Spotlight (2015)

For better or worse, Spotlight absolutely succeeds in being a journalistic film about journalism. It’s a very competently made film, with a stellar cast, and a refreshing sense of restraint all too rare in films about such charged issues. There is no real main character (the Globe itself probably fits the function best); the individual journalists don’t get an awful lot of shading, but the film is more about their journalistic process then their lives.

I was frustrated by how rarely the cinematography reinforced the films themes. There’s one sequence at a children’s park near a church. A character even comments on the contrast. And the camera refuses to frame it in an interesting way. There are so many moments like this screaming for visual elaboration, but the majority of the film feels like a very expensive TV movie – eminently flat. This isn’t to say the cinematography is bad – the film excels on nearly all technical levels -, just that it’s uncreative.

Of the cast, Mark Ruffalo does the most in the way of making his character stand out. I could really understand his character’s viewpoint, Ruffalo did a great job (as usual). But the rest of the cast, while nearly all great actors in their own right, didn’t really do much to elaborate on their characters.

I have mixed feelings on the film’s stance towards emotional manipulation. It holds high emotion close to its chest, only really bursting out in some of Ruffalo’s scenes. I understand the film was trying to portray the journalistic process, thus being about the fact-checking, the interviews, and so on, rather than the indignity or the pain. But the film’s highly emotive, even cloying at times, score seemed at cross-purposes there. I didn’t feel like the film was unified on its stance here.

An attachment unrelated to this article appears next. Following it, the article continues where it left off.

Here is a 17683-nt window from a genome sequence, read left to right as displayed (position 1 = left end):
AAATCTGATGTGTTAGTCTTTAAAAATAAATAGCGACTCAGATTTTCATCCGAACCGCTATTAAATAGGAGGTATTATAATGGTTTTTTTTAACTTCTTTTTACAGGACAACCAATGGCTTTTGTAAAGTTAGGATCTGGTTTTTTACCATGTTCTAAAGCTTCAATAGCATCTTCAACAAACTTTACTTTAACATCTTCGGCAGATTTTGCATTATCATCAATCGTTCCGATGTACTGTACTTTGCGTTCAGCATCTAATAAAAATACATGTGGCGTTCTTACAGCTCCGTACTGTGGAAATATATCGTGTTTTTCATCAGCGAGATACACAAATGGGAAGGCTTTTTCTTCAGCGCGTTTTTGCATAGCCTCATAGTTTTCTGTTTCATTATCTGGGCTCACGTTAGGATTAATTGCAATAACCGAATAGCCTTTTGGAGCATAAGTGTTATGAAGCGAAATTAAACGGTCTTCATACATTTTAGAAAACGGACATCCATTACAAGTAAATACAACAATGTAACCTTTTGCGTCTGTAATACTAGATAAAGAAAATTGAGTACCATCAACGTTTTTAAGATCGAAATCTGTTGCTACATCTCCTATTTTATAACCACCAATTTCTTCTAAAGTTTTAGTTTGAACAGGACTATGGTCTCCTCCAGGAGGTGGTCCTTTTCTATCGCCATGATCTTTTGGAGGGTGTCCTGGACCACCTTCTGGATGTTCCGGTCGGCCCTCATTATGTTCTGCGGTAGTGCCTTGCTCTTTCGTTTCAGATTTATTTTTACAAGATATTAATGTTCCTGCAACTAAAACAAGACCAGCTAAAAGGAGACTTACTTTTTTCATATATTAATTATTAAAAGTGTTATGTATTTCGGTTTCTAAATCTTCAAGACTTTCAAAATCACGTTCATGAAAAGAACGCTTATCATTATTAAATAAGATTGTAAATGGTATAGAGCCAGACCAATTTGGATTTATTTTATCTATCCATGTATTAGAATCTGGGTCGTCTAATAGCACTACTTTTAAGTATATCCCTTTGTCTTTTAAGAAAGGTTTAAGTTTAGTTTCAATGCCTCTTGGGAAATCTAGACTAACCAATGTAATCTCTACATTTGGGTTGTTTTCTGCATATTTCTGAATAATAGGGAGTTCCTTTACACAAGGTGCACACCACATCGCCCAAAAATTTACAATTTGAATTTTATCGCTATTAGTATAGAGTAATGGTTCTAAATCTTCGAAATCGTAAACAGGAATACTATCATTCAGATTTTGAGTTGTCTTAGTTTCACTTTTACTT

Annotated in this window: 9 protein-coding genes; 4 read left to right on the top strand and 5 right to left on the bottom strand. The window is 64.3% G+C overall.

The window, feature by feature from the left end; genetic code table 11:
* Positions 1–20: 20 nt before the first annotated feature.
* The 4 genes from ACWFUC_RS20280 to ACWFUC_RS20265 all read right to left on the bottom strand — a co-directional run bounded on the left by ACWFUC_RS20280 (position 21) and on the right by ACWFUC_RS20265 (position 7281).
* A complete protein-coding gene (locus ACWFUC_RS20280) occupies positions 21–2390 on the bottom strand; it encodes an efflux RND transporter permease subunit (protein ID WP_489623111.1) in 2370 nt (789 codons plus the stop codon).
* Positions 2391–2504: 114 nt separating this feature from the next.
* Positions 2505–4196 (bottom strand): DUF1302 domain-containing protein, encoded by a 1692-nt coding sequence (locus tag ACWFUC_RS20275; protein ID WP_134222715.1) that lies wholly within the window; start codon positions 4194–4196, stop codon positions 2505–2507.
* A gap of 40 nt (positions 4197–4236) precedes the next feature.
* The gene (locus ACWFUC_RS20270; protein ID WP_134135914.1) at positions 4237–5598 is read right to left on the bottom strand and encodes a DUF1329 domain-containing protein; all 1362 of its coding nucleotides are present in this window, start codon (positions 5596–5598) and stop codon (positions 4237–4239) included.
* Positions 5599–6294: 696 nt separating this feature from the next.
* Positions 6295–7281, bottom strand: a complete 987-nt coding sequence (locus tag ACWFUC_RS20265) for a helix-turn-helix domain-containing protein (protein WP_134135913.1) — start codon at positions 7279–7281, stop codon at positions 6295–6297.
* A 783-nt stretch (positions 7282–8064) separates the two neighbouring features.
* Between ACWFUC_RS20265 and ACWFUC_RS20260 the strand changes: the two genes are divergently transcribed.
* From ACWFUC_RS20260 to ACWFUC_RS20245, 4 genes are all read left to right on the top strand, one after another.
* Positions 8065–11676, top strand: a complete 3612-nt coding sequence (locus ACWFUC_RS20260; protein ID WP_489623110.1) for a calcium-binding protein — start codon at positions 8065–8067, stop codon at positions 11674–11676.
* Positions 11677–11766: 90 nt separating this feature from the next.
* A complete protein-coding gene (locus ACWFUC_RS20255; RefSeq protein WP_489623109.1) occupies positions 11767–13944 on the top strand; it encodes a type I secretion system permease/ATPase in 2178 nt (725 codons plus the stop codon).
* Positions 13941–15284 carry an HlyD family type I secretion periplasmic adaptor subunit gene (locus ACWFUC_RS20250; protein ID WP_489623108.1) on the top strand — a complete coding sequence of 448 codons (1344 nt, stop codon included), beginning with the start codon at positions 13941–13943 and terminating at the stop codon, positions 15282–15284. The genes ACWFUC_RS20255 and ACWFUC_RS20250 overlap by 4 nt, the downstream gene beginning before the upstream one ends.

There were a lot of loose ends (most noticeably the priest Rachel McAdams’ character finds at his house), but as a story about journalism I don’t think it’s too odd they were left loose and unaddressed. It’s a well-written script, but such a journalistic focus means the film was never going to work as cinema as well as it could have if it was done more traditionally. The pacing also suffered here, never really flaring up so much as constantly being on that slow burn, with an occasional flare only to be subsumed by the same dialogues.

The film is nearly entirely dialogue. I have zero problem with that, and much of the dialogue is very well-written. But without any visual flourishes, I found myself getting disillusioned by the extremely restrained camerawork. The lack of pay-off doesn’t bother me. But I do feel like it’s possible the film would have worked better as a documentary. I’m just not sure what being a film brought to the table to a script so utterly journalistic in nature. It’s without a doubt a very, very good movie, but I won’t deny that I was underwhelmed.

Honestly, I think perhaps I’m being harsher on the film than I otherwise might have been because I recall Zodiac so well, a film just as journalistic in nature, and also starring Mark Ruffalo, but a film so much better as well. Zodiac was unified at every level; there was no tonal issues like Spotlight’s score. Zodiac absolutely worked as a piece of cinema, telling so much of its story so well through its visuals. While Spotlight’s cast is impressive, and has a smart script, I just don’t feel that cohesion here. I also feel that while the script is smart, it’s not as smart as some are saying – there really is a needlessly large level of exposition.

I give it three newspaper clippings, and a mawkish score.

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